Watch: Chamara Silva tries an outrageous shot, ends up embarrassing himself
The Sri Lankan batsman's hilarious ploy left everyone in a state of utter disbelief.
In order to confound the bowler, Sri Lankan batsman Chamara Silva tried to come up with one of the most outrageous shots in the history of the game. While looking to up the ante in the death overs, the 37-year old danced backwards and attempted to play the ball from behind the stumps. However, he only ended up embarrassing himself by swinging at thin air even as the ball crashed onto the stumps.
The interesting incident happened during the 25th edition of the Singer MCA Premier League T20 Tournament. In a semi-final clash between MAS Unichela and Teejay Lanka at the P Sara Oval in Colombo, Chamara left everyone in a state of utter disbelief by resorting to a bizarre strategy in the penultimate over of the innings.
Watch Chamara Silva's outrageous shot
Chamara steals the limelight from Rambukwella
Upon winning the toss, Teejay Lanka captain Milinda Siriwardane inserted the opposition to bat first on what appeared to be a benign surface. All-rounder Ramith Rambukwella set the stage for MAS Unichela by hammering a 52-ball 105.
The southpaw's blistering knock contained as many as 11 sixes apart from three boundaries. A strong bowling attack comprising of the likes of Dhammika Prasad and Nuwan Pradeep had no answer to the hard-hitting batsman's pyrotechnics.
Rambukwella's century had established a strong platform for the lower middle-order to express themselves in the end overs. Chamara Silva tried to do exactly that during the fifth delivery of the 19th over of the innings. Even before the bowler could get into his delivery stride, the right-hander backpedaled in a bizarre manner and found himself well behind the stumps.
What followed was even more hilarious as he swung his bat after the ball had smashed into the leg-stump. Needless to say, his inexplicable strategy not only ended up embarrassing him but also induced complete bewilderment from the other players in the field. Nonplussed at his unique dismissal, Chamara trudged off the arena in sheepish fashion. Eventually, MAS Unichela finished their innings at 208 for the loss of eight wickets.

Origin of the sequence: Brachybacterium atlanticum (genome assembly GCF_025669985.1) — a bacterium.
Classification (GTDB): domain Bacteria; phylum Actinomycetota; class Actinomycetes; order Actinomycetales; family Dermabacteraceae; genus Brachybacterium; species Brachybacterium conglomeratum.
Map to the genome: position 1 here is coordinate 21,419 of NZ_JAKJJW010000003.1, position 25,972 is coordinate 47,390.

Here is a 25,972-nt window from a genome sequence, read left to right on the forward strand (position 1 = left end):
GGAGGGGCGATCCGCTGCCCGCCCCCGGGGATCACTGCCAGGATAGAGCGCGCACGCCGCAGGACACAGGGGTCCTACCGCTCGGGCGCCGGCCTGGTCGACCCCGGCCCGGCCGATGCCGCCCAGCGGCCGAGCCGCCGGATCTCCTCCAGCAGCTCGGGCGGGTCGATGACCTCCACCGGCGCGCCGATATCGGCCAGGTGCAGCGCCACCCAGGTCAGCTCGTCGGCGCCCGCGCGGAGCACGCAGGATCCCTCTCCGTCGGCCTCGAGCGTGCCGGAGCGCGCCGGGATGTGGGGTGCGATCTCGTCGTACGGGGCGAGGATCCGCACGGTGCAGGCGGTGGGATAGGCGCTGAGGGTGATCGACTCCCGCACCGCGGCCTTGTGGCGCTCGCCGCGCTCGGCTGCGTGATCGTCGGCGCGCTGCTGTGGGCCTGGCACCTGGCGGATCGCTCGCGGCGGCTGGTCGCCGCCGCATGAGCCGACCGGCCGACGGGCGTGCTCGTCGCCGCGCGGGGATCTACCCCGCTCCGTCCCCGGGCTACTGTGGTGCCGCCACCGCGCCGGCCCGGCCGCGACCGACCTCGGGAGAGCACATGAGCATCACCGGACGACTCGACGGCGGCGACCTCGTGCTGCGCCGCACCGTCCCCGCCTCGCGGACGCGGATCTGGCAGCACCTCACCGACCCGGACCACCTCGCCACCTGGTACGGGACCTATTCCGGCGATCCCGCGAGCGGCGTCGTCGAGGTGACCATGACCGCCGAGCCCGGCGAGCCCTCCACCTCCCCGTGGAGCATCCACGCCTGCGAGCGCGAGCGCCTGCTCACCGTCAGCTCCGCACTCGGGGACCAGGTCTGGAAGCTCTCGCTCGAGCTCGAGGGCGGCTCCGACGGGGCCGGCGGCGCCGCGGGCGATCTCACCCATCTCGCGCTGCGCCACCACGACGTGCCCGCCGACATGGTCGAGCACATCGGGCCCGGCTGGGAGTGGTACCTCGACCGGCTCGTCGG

Brief Scores (Courtesy: ThePapare.com)
MAS Unichela - 208/8 from 20 overs (Ramith Rambukwella 105, Mahela Udawatte 36, Nuwan Pradeep 2/38, Dhammika Prasad 2/44)
Teejay Lanka - 156 from 18.4 overs (Charith Asalanka 40, Shalika Karunanayake 26, Farveez Maharoof 3/17, Anuk Fernando 3/37, TM Dilshan 2/17)
Chasing such a massive target, Teejay Lanka was undone by the spells of stalwarts Farveez Maharoof and Tillakaratne Dilshan. While the seamer picked up three wickets for just 17 runs, the off-spinner chipped in with a couple of vital scalps for the same amount of runs. MAS Unichela completed an emphatic 52-run victory to enter the final of the tournament. They would eventually go on to clinch the title by defeating Dimo in the summit clash.
A game, which produced a scintillating century from Rambukwella, became extremely popular among social media for Chamara's bizarre dismissal. It is pertinent to note that he is a veteran of 11 Tests, 75 ODIs and 16 T20Is. His last appearance for Sri Lanka came in a T20I against Pakistan at Abu Dhabi in 2011.
A couple of months back, Chamara had received a two-year suspension from all 'cricket-related activities' by Sri Lanka Cricket (SLC) for his alleged role in contriving to manipulate the result of a Tier B first-class fixture between Panadura Sports Club and Kalutara Physical Culture Club.
Apparently, the game was played in dubious fashion in order to secure promotion and avoid relegation for the respective sides. However, Chamara was later temporarily allowed to take the field for domestic matches after he had appealed against his ban.
Haddin's Blast from the Past
This was not the first instance of a batsman trying such an outrageous tactic against a fast bowler. More than twelve years ago, former Australian wicket-keeper batsman Brad Haddin had attempted such an inexplicable strategy against Pakistan's Shoaib Akhtar.
During a limited-overs match between Australia 'A' and Pakistan at Adelaide in 2005, Haddin looked to counter Akhtar's raw pace by walking backwards and playing the ball from behind the stumps.